11 - Is there anything else you would like to share with us?

I know that your blog is time consuming to produce and appreciate the opportunity you are giving authors to be a part of it. Thank you.

Sunday, November 4, 2007

Your Guide to Marketing in the Christian Marketplace


1 - How did you get interested in the topic that's featured in your book?

My husband and I published a set of board book for infants and toddlers and then set about the task of marketing these books in the Christian Marketplace. Out of this experience, Christian Small Publishers Association (CSPA) was born. CSPA's mission is to assist publishers in marketing their books to the Christian marketplace. As the director of CSPA, it became clear to me that a marketing guidebook was needed for emerging Christian authors and publishers.

2 - Tell us a bit about your background. What have you done in the past that relates to your book and that topic?

As mentioned in the first question, I am the director of Christian Small Publishers Association (www.christianpublishers.net). The purpose of this organization is to represent, strengthen, and promote small publishers in the Christian marketplace. CSPA was started in 2004 and I have spent the last 4 years providing information and assistance to new and emerging publishers in marketing in the Christian marketplace. The resources in the book are an accumulation of 4+ years of research.

3 - What advice would you give to someone who is interested in your topic?

Read my book, Your Guide to Marketing Books in the Christian Marketplace.

4 - What do you see as the benefit to participating in groups and organizations? My first thought would be networking opportunities and the chance for personal and business growth. What are your reasons?

If you visit my book's website (www.marketingchristianbooks.com), you will find an excerpt of the first chapter of the book. In this chapter, I list four benefits of participating in an organization. These include: respect in your industry, cutting-edge information, saving money, and doors of opportunity as a result of networking.

5 - Who is the ideal person to read your book? If each person that reads this was going to recommend your book to one person, what sort of person would they want to chose?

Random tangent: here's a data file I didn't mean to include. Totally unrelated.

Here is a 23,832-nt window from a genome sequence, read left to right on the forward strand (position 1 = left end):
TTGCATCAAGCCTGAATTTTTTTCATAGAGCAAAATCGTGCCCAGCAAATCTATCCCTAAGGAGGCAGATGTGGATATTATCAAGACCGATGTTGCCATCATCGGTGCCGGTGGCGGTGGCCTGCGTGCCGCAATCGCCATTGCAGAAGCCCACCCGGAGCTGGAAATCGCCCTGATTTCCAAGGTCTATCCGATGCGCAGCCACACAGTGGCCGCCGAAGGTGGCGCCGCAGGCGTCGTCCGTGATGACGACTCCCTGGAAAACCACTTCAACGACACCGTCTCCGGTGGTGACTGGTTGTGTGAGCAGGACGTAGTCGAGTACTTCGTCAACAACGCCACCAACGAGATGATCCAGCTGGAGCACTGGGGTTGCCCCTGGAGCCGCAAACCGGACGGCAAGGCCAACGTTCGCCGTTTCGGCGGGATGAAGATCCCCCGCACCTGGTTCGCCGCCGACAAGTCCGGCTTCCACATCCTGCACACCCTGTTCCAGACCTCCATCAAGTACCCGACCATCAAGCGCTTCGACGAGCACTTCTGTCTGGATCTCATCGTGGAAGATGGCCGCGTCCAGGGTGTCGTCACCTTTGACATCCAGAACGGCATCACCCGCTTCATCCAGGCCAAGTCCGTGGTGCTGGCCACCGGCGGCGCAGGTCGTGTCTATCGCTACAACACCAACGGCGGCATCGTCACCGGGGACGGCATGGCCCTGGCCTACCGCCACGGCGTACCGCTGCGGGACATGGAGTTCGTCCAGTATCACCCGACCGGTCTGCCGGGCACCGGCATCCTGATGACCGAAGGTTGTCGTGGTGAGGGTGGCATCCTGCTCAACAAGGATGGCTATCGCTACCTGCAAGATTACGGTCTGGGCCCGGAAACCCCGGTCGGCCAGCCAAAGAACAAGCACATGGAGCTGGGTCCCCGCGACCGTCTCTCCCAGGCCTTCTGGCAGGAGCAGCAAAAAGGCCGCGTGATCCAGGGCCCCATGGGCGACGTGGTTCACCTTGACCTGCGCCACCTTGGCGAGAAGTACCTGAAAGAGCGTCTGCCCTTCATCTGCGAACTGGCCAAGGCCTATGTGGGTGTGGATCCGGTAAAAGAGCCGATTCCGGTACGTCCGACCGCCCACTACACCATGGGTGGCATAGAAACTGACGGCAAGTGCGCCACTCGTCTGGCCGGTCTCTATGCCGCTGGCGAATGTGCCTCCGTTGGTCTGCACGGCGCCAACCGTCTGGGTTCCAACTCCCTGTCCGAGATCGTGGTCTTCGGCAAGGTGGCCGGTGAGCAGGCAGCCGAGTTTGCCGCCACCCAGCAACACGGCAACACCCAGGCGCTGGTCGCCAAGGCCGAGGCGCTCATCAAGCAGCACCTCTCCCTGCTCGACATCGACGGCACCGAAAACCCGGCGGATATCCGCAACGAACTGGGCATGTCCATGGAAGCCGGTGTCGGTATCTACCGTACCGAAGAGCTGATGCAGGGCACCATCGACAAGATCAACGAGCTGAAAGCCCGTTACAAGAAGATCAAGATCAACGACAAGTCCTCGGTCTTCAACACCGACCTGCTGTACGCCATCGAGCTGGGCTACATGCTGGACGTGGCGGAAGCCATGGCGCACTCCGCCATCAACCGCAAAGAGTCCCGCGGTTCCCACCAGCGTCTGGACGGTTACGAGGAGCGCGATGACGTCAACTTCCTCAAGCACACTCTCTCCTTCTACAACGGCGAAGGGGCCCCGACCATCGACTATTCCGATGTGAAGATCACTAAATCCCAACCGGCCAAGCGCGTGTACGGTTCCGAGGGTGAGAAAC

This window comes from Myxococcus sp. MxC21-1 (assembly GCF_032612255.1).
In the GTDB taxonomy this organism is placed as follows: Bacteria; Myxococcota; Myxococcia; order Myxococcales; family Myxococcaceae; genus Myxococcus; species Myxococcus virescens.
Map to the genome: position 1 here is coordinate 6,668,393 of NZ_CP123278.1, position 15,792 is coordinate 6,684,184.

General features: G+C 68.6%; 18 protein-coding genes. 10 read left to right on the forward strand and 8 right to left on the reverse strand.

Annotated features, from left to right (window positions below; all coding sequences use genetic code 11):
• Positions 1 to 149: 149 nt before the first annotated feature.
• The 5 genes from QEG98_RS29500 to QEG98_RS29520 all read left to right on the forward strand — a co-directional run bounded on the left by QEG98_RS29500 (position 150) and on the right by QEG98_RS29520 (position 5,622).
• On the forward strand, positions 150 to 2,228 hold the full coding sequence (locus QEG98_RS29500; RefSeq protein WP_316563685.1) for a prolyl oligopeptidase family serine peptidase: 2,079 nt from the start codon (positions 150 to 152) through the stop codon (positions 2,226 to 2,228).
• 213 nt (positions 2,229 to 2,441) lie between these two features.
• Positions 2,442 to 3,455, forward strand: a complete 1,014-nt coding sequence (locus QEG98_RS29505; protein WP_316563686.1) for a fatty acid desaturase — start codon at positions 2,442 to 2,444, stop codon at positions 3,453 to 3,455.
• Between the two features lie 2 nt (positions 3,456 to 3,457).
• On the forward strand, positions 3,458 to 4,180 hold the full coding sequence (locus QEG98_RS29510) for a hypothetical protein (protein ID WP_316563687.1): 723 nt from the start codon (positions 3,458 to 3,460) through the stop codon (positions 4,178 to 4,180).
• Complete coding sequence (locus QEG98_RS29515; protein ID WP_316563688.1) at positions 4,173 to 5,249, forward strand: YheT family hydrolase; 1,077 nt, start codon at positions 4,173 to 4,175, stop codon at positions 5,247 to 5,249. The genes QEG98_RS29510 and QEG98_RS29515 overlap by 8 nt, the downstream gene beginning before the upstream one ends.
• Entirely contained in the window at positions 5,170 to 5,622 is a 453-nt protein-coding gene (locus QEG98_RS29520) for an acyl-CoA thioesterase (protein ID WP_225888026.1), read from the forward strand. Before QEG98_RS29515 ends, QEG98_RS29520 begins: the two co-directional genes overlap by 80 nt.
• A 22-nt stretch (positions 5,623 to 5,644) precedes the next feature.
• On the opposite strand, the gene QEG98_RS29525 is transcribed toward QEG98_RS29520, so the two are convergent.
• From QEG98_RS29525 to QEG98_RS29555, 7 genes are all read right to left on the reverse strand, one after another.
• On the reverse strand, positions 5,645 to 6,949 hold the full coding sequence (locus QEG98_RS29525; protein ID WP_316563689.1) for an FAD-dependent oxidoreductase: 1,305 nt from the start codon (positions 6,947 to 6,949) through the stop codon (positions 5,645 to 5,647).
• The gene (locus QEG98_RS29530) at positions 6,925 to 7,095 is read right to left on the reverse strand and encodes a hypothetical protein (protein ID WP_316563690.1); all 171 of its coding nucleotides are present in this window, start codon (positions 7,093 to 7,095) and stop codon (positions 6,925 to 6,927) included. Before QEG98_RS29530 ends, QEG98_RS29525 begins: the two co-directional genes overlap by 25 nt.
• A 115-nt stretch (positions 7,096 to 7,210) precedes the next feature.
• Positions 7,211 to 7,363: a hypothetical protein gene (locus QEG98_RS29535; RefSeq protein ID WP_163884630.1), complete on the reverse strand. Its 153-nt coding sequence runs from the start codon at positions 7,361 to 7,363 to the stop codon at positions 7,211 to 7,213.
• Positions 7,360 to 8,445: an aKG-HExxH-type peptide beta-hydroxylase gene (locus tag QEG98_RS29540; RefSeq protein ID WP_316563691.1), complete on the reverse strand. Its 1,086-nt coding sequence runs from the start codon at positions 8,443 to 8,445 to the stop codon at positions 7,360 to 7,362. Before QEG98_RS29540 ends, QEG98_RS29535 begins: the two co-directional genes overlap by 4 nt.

My book is for any author of a Christian book that he/she is trying to promote and for anyone who is publishing materials for the Christian marketplace.

6 - What do you think ignites a person's creativity?

Creativity is such an individual process. What ignites one person's creativity does nothing for another. Each individual needs to find where their spark comes from. Mine flows from my passions.

7 - What have you found to be the biggest stumbling block for people who want to start writing?

I have found that many people desiring to write feel that they need all the material before they can begin. Another words, they think they have to sit down and write a whole book. Writing starts with just a few words.

8 - How would you suggest they can overcome that?

Start with just writing your thoughts; even in outline form. Consider beginning with an article, poem, or short story. There are literally hundreds of places on the web where you can post an article or essay for free.

9 - What do you find is the biggest motivator for people to succeed? Is it money, security, desire for fame or something else?

I believe that desire is generally the biggest factor in success. You have to want something enough to work hard to obtain it. Drive goes hand-in-hand with desire. Desire fuels the drive. The drive is what gets the work done to make success happen. It's what causes people to keep at something when rewards are not immediate.

10 - Who is the “perfect” person to read your book?

Your Guide to Marketing Books in the Christian Marketplace is for any author of a Christian book or any person who is or is interested in publishing a Christian book.